A lively AGM sees the troubled car-maker announce plans to be the first to add soot-reducing filters to its petrol engines.
VOLKSWAGEN continues to strive to clean up its act after diesel-gate – quite literally – with the announcement it will introduce soot-reducing particulate filters to its petrol engines.
The German brand’s declaration at its closely-watched annual general meeting on Wednesday night (AEST) puts it in a race with compatriot Mercedes-Benz to become the first car manufacturer to introduce petrol engines with the technology more commonly associated with diesel engines.
Mercedes said in May that it would release an updated S-Class in 2017 featuring a particulate filtered petrol engine.
VW chief executive Matthias Müller said the group’s first models to receive a petrol engine with this pollution-reduction tech would be the 1.4-litre TSI and TFSI versions of the VW Tiguan and Audi A5, in June 2017.
As with Mercedes, VW plans a large-scale roll-out of the tech – as part of its vision for the next decade, which it has dubbed ‘Together – Strategy 2025’.
“This [initiative] will reduce particulate emissions by up to 90 percent. Up to seven million Volkswagen vehicles could be equipped with this technology each year by 2022,” Müller said.
Particulate filters have been mandatory on diesel engines since Euro V emissions regulations were introduced in 2009. Petrol engines have hitherto been exempt from such technology, essentially because they’re significantly cleaner.
While diesels produce less CO2 than their petrol counterparts, they’re notoriously dirtier – producing 22 times the number of particulates – or soot – that cause air pollution, and have been blamed by the World Health Organisation for various health issues including cancer.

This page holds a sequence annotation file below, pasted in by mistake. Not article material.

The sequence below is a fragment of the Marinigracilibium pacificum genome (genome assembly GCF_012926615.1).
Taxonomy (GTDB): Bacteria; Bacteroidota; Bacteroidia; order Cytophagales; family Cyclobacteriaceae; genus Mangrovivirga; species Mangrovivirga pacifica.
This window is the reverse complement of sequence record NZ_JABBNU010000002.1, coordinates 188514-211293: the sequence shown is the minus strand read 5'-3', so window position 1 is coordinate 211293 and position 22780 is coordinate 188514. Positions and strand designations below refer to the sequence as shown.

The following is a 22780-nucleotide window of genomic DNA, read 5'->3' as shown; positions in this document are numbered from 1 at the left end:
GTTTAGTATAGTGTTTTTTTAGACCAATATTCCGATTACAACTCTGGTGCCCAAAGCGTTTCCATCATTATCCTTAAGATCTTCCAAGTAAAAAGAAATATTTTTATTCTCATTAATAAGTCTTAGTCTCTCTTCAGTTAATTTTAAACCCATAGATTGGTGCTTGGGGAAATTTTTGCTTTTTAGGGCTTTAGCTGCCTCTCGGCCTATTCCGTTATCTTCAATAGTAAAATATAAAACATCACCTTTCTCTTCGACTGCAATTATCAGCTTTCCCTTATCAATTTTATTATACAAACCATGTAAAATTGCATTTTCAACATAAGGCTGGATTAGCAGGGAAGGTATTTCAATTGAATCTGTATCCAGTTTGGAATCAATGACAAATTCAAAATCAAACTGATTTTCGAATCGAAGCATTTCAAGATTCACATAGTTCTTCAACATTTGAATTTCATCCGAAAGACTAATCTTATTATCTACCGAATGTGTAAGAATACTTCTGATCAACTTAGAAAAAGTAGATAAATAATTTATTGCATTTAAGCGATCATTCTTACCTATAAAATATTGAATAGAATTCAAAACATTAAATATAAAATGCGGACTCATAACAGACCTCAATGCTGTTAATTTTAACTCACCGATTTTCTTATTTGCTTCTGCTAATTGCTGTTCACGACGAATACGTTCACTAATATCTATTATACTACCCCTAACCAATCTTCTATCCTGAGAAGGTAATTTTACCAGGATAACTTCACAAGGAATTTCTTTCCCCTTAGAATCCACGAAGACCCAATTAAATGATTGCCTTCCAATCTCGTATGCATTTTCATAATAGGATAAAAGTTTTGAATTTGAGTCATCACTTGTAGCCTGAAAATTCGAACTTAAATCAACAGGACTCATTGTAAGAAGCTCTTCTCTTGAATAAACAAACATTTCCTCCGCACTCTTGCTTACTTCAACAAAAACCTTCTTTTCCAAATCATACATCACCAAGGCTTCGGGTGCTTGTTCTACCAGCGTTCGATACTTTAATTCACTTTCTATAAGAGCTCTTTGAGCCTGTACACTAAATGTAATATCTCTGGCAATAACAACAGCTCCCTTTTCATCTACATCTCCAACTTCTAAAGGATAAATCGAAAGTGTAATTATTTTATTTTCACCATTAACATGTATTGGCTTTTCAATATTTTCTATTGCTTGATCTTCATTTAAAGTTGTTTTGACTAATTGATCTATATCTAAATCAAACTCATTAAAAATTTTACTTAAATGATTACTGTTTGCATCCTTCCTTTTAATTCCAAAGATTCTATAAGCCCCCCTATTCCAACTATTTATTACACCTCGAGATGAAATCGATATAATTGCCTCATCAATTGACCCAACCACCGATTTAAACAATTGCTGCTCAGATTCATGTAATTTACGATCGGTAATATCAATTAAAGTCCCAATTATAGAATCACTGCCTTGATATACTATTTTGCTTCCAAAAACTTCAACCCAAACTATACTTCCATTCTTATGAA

Particulate filters – which in diesels reduce soot by about 80 per cent – work by trapping soot in the exhaust system. The filters are cleaned – or ‘regenerated’ – automatically through elevated exhaust temperatures burning off the soot, either naturally through high vehicle speed or programmatically via the engine management software.
Volkswagen’s move to improve the cleanliness of its petrol engines comes from its expectation that combustion engines will continue to count for the majority of its drivetrains by 2030.
While the company is aiming for an unrivalled 30 fully electric vehicles by 2025, it says two in three of its models will be powered by petrol or diesel engines by 2030.
Volkswagen also announced at its AGM in Hanover, Germany, that it would invite independent third parties to evaluate its future internal emissions tests.